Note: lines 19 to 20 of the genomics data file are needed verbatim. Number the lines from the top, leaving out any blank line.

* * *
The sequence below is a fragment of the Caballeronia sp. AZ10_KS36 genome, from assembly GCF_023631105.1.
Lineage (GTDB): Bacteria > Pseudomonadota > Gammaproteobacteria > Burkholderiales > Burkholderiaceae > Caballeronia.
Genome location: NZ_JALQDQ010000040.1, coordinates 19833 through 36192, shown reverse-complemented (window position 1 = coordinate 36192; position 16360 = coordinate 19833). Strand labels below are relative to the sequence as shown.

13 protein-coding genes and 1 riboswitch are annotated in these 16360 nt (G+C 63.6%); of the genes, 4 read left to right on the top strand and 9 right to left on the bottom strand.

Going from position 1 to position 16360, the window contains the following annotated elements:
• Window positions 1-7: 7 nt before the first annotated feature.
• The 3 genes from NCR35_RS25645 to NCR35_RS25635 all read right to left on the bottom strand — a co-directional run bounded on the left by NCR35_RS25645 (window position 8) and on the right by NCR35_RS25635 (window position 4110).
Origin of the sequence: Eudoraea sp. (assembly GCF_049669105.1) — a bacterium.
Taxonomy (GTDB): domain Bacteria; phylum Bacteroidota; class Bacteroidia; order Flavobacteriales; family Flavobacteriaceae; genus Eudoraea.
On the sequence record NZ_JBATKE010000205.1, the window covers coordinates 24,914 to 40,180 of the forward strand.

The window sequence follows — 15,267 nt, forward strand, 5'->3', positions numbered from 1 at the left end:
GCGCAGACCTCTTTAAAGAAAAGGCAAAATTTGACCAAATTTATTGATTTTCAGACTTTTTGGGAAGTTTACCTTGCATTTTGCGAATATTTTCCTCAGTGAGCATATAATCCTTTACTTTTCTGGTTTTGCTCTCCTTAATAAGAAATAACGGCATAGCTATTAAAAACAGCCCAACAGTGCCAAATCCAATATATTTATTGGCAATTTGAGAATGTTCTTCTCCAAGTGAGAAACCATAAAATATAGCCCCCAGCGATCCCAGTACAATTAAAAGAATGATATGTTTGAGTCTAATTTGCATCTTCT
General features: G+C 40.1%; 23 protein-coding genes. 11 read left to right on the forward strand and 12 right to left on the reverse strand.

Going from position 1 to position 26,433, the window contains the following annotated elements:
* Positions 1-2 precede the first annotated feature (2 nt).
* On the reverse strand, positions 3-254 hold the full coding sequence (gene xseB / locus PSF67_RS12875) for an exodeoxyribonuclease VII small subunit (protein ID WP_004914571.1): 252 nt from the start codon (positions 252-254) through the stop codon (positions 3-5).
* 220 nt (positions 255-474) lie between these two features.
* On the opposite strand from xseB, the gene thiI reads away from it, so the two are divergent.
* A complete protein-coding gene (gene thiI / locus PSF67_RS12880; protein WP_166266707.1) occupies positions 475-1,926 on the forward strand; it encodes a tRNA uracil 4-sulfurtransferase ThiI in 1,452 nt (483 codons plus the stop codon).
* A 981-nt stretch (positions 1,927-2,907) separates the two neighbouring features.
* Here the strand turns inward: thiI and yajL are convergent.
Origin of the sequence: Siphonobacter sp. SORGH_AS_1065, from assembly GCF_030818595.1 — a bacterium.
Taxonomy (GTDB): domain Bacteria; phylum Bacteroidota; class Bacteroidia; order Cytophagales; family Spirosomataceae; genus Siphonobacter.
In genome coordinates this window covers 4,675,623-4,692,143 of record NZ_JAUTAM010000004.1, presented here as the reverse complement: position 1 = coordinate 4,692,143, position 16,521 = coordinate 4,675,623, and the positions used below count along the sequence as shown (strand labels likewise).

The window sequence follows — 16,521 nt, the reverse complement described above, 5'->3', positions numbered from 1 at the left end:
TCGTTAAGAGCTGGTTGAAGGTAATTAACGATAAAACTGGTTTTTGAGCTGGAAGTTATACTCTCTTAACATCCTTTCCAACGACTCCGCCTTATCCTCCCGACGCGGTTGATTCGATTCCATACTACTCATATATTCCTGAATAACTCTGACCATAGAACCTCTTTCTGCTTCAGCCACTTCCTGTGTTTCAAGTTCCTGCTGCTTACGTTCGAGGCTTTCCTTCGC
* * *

* A complete protein-coding gene (gene thiI / locus PSF67_RS12880; protein WP_166266707.1) occupies positions 475-1,926 on the forward strand; it encodes a tRNA uracil 4-sulfurtransferase ThiI in 1,452 nt (483 codons plus the stop codon).
* A 981-nt stretch (positions 1,927-2,907) separates the two neighbouring features.